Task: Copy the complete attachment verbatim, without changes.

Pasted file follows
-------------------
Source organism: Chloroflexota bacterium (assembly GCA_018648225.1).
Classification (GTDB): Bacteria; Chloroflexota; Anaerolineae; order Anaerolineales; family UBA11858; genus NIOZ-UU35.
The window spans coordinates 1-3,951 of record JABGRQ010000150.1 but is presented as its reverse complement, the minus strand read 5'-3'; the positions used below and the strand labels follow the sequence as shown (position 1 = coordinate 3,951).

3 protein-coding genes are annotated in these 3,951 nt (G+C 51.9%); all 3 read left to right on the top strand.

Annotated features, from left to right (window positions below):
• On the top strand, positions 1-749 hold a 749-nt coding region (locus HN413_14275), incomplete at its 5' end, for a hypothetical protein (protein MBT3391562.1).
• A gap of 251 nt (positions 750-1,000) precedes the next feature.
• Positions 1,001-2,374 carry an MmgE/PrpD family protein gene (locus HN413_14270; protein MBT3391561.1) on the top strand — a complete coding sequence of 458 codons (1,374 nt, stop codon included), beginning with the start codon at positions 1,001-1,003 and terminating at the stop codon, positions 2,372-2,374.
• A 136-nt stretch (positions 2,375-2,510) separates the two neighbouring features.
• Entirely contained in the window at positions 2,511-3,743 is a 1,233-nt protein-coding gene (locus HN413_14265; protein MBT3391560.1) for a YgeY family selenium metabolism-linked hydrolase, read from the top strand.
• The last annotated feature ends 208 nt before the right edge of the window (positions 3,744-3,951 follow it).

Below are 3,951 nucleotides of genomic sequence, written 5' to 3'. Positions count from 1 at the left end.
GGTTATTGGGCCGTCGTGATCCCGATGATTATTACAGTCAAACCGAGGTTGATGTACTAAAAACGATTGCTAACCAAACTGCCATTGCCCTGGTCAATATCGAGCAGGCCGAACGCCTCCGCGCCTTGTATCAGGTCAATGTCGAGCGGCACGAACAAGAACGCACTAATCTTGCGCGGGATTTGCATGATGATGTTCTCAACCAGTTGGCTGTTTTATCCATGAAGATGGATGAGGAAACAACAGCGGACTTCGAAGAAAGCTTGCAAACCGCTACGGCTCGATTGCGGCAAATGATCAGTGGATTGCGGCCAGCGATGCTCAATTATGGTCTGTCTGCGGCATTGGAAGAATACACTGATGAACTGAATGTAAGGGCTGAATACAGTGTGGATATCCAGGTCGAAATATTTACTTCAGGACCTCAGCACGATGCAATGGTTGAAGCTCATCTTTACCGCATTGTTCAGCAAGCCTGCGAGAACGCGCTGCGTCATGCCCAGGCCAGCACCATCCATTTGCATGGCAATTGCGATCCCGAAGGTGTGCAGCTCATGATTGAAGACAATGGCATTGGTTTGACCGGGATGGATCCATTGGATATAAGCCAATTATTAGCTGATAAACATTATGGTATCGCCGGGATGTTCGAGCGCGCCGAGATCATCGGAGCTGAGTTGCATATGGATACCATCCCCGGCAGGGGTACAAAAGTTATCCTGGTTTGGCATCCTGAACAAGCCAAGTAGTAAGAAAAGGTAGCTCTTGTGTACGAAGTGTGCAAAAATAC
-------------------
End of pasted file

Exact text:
Source organism: Chloroflexota bacterium (assembly GCA_018648225.1).
Classification (GTDB): Bacteria; Chloroflexota; Anaerolineae; order Anaerolineales; family UBA11858; genus NIOZ-UU35.
The window spans coordinates 1-3,951 of record JABGRQ010000150.1 but is presented as its reverse complement, the minus strand read 5'-3'; the positions used below and the strand labels follow the sequence as shown (position 1 = coordinate 3,951).

3 protein-coding genes are annotated in these 3,951 nt (G+C 51.9%); all 3 read left to right on the top strand.

Annotated features, from left to right (window positions below):
• On the top strand, positions 1-749 hold a 749-nt coding region (locus HN413_14275), incomplete at its 5' end, for a hypothetical protein (protein MBT3391562.1).
• A gap of 251 nt (positions 750-1,000) precedes the next feature.
• Positions 1,001-2,374 carry an MmgE/PrpD family protein gene (locus HN413_14270; protein MBT3391561.1) on the top strand — a complete coding sequence of 458 codons (1,374 nt, stop codon included), beginning with the start codon at positions 1,001-1,003 and terminating at the stop codon, positions 2,372-2,374.
• A 136-nt stretch (positions 2,375-2,510) separates the two neighbouring features.
• Entirely contained in the window at positions 2,511-3,743 is a 1,233-nt protein-coding gene (locus HN413_14265; protein MBT3391560.1) for a YgeY family selenium metabolism-linked hydrolase, read from the top strand.
• The last annotated feature ends 208 nt before the right edge of the window (positions 3,744-3,951 follow it).

Below are 3,951 nucleotides of genomic sequence, written 5' to 3'. Positions count from 1 at the left end.
GGTTATTGGGCCGTCGTGATCCCGATGATTATTACAGTCAAACCGAGGTTGATGTACTAAAAACGATTGCTAACCAAACTGCCATTGCCCTGGTCAATATCGAGCAGGCCGAACGCCTCCGCGCCTTGTATCAGGTCAATGTCGAGCGGCACGAACAAGAACGCACTAATCTTGCGCGGGATTTGCATGATGATGTTCTCAACCAGTTGGCTGTTTTATCCATGAAGATGGATGAGGAAACAACAGCGGACTTCGAAGAAAGCTTGCAAACCGCTACGGCTCGATTGCGGCAAATGATCAGTGGATTGCGGCCAGCGATGCTCAATTATGGTCTGTCTGCGGCATTGGAAGAATACACTGATGAACTGAATGTAAGGGCTGAATACAGTGTGGATATCCAGGTCGAAATATTTACTTCAGGACCTCAGCACGATGCAATGGTTGAAGCTCATCTTTACCGCATTGTTCAGCAAGCCTGCGAGAACGCGCTGCGTCATGCCCAGGCCAGCACCATCCATTTGCATGGCAATTGCGATCCCGAAGGTGTGCAGCTCATGATTGAAGACAATGGCATTGGTTTGACCGGGATGGATCCATTGGATATAAGCCAATTATTAGCTGATAAACATTATGGTATCGCCGGGATGTTCGAGCGCGCCGAGATCATCGGAGCTGAGTTGCATATGGATACCATCCCCGGCAGGGGTACAAAAGTTATCCTGGTTTGGCATCCTGAACAAGCCAAGTAGTAAGAAAAGGTAGCTCTTGTGTACGAAGTGTGCAAAAATAC